Zero trust is a way of thinking rather than a tool or technology. Never trust, always verify is zero trust’s guiding principle. Zero trust’s identity-centric business and architectural security solutions are protecting businesses from cyber-attacks. Indeed, the fundamental activities of a zero trust network include threat protection, identity and access management, protecting network endpoints, micro-segmenting the network, and performing threat management to guard against security threats and attacks.

Furthermore, zero trust security enables corporate users to securely communicate with any application from any device in any environment. This is an efficient approach to lower data loss and prevent data breaches.

3. Implementation of SOAR capabilities

Solutions for security orchestration, automation, and response (SOAR) make it possible for businesses to gather inputs that are watched over by the security operations team. In order to aid the investigation process, SOAR capabilities automatically collect indicators of compromises (IoCs) from external threat intelligence systems, carry out sophisticated threat analyses, and award reputation scores based on severity. By giving the analyst more information about the threat, it aids in making informed decisions.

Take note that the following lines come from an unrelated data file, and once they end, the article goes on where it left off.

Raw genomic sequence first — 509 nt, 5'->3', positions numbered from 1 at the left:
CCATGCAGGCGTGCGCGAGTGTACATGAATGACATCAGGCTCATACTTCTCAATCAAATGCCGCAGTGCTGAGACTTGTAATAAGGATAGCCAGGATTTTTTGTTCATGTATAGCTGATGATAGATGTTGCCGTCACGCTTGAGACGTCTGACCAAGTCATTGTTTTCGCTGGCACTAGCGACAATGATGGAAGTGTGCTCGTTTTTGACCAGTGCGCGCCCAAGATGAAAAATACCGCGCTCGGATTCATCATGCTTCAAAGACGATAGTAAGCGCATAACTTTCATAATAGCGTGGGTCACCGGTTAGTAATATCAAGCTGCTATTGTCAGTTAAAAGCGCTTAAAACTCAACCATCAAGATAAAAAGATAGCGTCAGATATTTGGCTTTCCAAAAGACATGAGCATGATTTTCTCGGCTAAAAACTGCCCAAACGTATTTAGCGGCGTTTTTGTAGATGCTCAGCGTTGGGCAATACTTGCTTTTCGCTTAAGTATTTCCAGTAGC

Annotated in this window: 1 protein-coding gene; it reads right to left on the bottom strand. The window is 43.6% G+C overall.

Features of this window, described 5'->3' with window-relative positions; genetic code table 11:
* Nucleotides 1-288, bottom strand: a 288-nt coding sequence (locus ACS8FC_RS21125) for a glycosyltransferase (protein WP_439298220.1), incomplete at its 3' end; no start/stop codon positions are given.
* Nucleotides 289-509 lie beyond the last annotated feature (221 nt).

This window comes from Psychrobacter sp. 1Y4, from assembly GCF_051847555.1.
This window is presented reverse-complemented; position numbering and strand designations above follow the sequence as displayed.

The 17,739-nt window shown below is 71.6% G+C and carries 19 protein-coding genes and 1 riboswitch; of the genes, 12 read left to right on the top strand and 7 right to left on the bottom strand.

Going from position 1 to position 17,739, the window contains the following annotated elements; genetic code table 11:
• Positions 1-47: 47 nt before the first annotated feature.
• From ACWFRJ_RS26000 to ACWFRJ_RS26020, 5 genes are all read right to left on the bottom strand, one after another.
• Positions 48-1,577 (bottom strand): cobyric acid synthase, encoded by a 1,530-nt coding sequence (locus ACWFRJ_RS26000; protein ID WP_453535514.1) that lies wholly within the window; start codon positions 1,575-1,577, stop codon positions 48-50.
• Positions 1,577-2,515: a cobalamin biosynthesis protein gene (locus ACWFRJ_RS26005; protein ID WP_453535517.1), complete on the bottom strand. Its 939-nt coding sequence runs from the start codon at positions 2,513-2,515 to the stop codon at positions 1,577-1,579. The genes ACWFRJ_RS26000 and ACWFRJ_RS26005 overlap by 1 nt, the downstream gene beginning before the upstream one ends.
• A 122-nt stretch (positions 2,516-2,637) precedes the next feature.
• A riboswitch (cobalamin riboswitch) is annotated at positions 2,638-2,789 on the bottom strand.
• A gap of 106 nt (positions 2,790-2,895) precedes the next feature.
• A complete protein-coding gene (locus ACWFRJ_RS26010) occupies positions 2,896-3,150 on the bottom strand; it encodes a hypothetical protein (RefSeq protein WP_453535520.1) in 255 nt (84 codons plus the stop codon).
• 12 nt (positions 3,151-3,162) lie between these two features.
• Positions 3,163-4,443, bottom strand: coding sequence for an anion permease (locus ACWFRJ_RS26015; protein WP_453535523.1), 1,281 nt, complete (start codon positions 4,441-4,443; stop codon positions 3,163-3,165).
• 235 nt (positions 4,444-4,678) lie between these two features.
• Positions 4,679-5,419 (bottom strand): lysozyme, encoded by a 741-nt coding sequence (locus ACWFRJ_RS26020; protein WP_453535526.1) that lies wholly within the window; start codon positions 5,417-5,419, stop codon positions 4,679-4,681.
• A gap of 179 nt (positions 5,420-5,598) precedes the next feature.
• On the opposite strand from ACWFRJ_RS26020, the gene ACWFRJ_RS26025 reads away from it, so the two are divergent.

Additionally, SOAR helps to obtain a more complete picture of the security environment both inside and outside the network by collecting information from external emerging threat intelligence feeds, endpoint security software, and other third-party sources. In particular SOAR technology implementation greatly improves your security posture in the increasingly unstable cybersecurity world.

4. IoT Threats

Threats to the Internet of Things (IoT) arise when intruders search for device vulnerabilities and attempt to connect using unauthorized ports. The MITRE ATT&CK framework states that while using the non-standard port approach, the attacker may either attempt to connect using uncommon ports or tamper with the protocol to evade using standard ports. Compared to an IoT network, which has a larger attack surface and more vulnerabilities, a basic network structure limits the attack surface to the common entry points to enterprise systems.

5. Cyberattacks targeting Operational Technology (OT)

Operational technology (OT) refers to the hardware and software tools used to track and identify changes in industrial machinery, systems, and procedures. One of the key elements of OT, industrial control systems (ICS), are the new focus of cybercriminals. Here, actual physical damage as opposed to data security is the key cause for concern. As a whole, organizations need to have systems in place to detect these abnormalities and take fast action to lessen their impact.

The cybersecurity landscape today is constantly changing for both individuals and businesses as cybercriminals continue to explore for ways to compromise digital infrastructures in financial systems. As many firms continue to go through the digital transformation process, they must be nimble and constantly ready for potential attacks on their expanding business models, whether they target cloud services or cyber supply chains.

Now it’s the time to double down on cybersecurity in finance, and for that, you need the right talent. We can help! Contact us to find out what roles we could fill for your company.